The Q&A session spoke of tools to monitor IG in under-developed countries, roles and responsibilities, and places and participants for IG discussions. The most debated question was: ‘Where is business in the IG debate?’ In fact, Fattal’s statement on businesses’ low level of participation in IG processes was a point of divergence. Describing the European IG landscape as the ‘Brussels bubble’ and the ‘Geneva glasshouse’, Prof. Joe Cannataci, chair of the Mapping Consortium, disagreed with Kattal, stating that bigger businesses were indeed engaging very heavily in Washington, Brussels, and Beijing. Lobbying over issues such as Net neutrality was a case in point. Disagreeing with this, Nick Ashton-Hart believed that businesses were missing from a very large number of important meetings, especially after the seismic shifts brought about by the Snowden revelations. Another participant weighed in, stressing that there two types of businesses: the IT industry, and everyone else. The IT industry was very active in the process, as opposed to the rest of the stakeholder group. In his response, Fattal agreed with Cannataci on engagement from businesses, but argued that what businesses were doing was solely to protect their own interests, instead of looking at the future. The case should be made for encouraging business engagement, by helping them understand that they will be impacted by the changing IG landscape ecosystem. For some, therefore, the answer is a lack of interest by digital natives; for others it is the fact that business wants to protect its present interests while IG is mostly looking towards the future. Another possibility was that Geneva is an actor which is too young in the IG discussion; business is engaging, but in other places.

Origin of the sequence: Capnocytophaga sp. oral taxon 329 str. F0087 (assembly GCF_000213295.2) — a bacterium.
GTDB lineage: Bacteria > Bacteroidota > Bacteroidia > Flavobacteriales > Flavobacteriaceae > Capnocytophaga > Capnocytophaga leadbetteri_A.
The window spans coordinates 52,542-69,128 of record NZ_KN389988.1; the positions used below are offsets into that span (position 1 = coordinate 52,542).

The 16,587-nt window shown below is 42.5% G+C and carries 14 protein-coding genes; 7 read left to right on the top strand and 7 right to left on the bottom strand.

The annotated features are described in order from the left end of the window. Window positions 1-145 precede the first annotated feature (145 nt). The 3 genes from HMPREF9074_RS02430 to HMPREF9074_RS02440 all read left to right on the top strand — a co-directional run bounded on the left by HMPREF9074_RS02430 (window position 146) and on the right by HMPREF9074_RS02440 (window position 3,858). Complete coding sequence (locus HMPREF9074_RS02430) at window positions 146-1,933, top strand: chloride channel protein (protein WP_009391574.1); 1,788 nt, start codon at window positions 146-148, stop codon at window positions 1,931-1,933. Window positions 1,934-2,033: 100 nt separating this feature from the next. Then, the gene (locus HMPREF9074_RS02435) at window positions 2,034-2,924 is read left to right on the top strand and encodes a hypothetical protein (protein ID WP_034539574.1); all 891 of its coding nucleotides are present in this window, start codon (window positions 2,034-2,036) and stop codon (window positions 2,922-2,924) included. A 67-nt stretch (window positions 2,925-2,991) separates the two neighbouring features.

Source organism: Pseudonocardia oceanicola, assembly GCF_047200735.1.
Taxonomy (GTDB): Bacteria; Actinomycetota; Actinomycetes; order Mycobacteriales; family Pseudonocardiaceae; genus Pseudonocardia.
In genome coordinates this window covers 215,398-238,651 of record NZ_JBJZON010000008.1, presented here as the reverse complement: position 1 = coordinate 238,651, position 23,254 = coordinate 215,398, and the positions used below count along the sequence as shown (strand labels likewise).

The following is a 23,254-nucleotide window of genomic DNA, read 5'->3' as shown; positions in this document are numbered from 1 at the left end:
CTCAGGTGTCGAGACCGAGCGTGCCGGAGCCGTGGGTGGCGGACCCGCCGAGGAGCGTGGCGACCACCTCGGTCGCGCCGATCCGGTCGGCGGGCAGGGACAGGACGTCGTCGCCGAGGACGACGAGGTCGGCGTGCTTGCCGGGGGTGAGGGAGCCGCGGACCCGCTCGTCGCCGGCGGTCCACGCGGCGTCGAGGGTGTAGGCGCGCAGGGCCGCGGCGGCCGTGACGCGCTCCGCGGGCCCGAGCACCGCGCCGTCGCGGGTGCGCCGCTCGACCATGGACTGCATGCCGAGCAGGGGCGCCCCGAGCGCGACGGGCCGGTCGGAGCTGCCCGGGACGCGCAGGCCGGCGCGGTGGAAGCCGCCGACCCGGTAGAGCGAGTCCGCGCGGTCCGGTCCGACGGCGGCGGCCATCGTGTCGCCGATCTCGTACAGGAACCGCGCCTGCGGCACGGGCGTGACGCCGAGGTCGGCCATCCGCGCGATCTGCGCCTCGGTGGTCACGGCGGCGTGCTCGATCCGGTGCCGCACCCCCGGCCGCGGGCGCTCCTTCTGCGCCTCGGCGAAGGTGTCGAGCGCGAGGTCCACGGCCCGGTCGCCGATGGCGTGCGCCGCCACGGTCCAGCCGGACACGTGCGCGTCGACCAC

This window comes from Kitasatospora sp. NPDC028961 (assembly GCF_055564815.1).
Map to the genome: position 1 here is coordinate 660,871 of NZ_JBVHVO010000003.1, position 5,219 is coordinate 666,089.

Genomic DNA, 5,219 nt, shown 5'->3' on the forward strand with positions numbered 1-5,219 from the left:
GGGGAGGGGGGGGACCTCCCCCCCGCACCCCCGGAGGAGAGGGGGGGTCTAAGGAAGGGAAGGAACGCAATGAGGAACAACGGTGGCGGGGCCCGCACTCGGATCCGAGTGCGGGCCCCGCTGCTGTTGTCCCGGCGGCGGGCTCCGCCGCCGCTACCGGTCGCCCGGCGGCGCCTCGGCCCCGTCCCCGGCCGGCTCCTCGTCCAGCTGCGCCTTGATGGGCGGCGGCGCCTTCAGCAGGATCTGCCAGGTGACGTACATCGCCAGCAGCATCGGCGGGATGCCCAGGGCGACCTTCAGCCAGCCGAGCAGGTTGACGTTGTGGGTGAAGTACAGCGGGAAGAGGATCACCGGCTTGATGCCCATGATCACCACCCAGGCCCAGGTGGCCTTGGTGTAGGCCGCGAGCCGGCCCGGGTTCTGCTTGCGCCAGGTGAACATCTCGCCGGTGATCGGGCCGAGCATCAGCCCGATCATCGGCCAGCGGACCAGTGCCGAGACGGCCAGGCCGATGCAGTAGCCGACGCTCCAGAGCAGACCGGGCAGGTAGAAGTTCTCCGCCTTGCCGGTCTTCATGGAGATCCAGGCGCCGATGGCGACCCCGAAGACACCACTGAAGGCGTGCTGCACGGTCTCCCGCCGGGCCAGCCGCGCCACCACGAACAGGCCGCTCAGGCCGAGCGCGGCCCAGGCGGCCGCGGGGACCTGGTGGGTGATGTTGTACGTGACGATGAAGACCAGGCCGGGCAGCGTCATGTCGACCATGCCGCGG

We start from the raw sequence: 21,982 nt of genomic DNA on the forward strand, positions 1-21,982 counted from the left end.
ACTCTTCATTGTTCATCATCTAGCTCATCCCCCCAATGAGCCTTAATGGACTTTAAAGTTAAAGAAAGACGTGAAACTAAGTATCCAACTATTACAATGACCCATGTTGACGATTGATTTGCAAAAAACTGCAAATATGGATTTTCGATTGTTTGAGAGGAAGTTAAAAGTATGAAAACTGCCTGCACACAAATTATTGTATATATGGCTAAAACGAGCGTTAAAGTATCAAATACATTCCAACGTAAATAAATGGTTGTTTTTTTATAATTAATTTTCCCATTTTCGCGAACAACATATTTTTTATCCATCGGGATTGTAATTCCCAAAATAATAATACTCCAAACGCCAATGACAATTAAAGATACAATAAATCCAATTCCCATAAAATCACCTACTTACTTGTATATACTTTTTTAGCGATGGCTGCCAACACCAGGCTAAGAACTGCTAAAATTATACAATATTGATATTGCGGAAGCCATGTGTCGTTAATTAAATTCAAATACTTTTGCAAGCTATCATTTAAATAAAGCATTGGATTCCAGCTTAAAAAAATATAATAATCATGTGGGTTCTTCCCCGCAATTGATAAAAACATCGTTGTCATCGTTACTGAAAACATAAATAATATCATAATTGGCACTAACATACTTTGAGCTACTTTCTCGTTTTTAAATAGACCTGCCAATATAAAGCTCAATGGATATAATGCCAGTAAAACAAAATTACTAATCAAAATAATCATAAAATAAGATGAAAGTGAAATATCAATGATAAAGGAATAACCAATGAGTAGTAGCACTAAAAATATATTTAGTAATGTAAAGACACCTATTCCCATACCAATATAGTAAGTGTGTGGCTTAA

On a different note, Parminder Jeet Singh from IT for Change highlighted the fact that since the mapping process is also directed at developing countries, we need to ask these countries what their needs and requirements are. Reacting, Abdul Rahim said that in some cases, developing countries are not aware of what IG is, or how important the mapping process is. However, this does not mean that they should be left out. Rather, despite the ecosystem being messy, developing countries’ perspectives need to be sought and included.

 

The final word was left to Abdul Rahim: If you see a problem and you think it needs to be changed… engage!